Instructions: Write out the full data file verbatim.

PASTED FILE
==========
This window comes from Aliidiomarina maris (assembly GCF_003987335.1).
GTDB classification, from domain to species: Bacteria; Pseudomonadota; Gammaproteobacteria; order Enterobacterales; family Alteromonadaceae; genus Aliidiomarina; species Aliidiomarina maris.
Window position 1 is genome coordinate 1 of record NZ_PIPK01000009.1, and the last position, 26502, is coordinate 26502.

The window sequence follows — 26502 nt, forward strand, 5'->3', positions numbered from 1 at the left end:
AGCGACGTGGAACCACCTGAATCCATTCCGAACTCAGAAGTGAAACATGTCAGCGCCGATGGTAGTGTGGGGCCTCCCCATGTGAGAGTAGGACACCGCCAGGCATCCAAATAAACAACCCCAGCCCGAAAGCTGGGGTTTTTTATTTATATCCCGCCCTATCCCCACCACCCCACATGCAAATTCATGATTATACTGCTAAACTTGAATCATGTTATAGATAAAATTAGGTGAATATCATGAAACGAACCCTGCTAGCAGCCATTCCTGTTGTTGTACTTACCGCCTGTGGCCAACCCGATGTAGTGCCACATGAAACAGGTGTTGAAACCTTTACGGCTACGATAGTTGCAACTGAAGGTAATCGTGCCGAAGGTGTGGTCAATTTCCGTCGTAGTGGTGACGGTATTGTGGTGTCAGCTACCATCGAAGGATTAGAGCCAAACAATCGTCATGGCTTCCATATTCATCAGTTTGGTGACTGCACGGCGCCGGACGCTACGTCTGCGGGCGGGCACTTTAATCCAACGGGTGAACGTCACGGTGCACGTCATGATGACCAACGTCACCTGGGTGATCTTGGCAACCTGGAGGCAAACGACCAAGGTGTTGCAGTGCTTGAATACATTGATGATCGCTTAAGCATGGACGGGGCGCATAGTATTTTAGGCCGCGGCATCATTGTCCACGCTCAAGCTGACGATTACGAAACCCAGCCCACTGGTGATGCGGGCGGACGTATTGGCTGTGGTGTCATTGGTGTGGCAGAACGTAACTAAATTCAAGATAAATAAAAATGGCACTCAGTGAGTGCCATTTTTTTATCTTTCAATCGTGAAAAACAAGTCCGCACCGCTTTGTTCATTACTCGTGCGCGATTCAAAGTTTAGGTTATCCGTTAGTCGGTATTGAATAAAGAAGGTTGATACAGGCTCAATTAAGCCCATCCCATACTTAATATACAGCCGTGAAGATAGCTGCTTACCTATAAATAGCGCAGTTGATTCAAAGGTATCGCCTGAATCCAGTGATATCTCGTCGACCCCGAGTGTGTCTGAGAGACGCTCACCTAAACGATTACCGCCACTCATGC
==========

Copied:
This window comes from Aliidiomarina maris (assembly GCF_003987335.1).
GTDB classification, from domain to species: Bacteria; Pseudomonadota; Gammaproteobacteria; order Enterobacterales; family Alteromonadaceae; genus Aliidiomarina; species Aliidiomarina maris.
Window position 1 is genome coordinate 1 of record NZ_PIPK01000009.1, and the last position, 26502, is coordinate 26502.

The window sequence follows — 26502 nt, forward strand, 5'->3', positions numbered from 1 at the left end:
AGCGACGTGGAACCACCTGAATCCATTCCGAACTCAGAAGTGAAACATGTCAGCGCCGATGGTAGTGTGGGGCCTCCCCATGTGAGAGTAGGACACCGCCAGGCATCCAAATAAACAACCCCAGCCCGAAAGCTGGGGTTTTTTATTTATATCCCGCCCTATCCCCACCACCCCACATGCAAATTCATGATTATACTGCTAAACTTGAATCATGTTATAGATAAAATTAGGTGAATATCATGAAACGAACCCTGCTAGCAGCCATTCCTGTTGTTGTACTTACCGCCTGTGGCCAACCCGATGTAGTGCCACATGAAACAGGTGTTGAAACCTTTACGGCTACGATAGTTGCAACTGAAGGTAATCGTGCCGAAGGTGTGGTCAATTTCCGTCGTAGTGGTGACGGTATTGTGGTGTCAGCTACCATCGAAGGATTAGAGCCAAACAATCGTCATGGCTTCCATATTCATCAGTTTGGTGACTGCACGGCGCCGGACGCTACGTCTGCGGGCGGGCACTTTAATCCAACGGGTGAACGTCACGGTGCACGTCATGATGACCAACGTCACCTGGGTGATCTTGGCAACCTGGAGGCAAACGACCAAGGTGTTGCAGTGCTTGAATACATTGATGATCGCTTAAGCATGGACGGGGCGCATAGTATTTTAGGCCGCGGCATCATTGTCCACGCTCAAGCTGACGATTACGAAACCCAGCCCACTGGTGATGCGGGCGGACGTATTGGCTGTGGTGTCATTGGTGTGGCAGAACGTAACTAAATTCAAGATAAATAAAAATGGCACTCAGTGAGTGCCATTTTTTTATCTTTCAATCGTGAAAAACAAGTCCGCACCGCTTTGTTCATTACTCGTGCGCGATTCAAAGTTTAGGTTATCCGTTAGTCGGTATTGAATAAAGAAGGTTGATACAGGCTCAATTAAGCCCATCCCATACTTAATATACAGCCGTGAAGATAGCTGCTTACCTATAAATAGCGCAGTTGATTCAAAGGTATCGCCTGAATCCAGTGATATCTCGTCGACCCCGAGTGTGTCTGAGAGACGCTCACCTAAACGATTACCGCCACTCATGC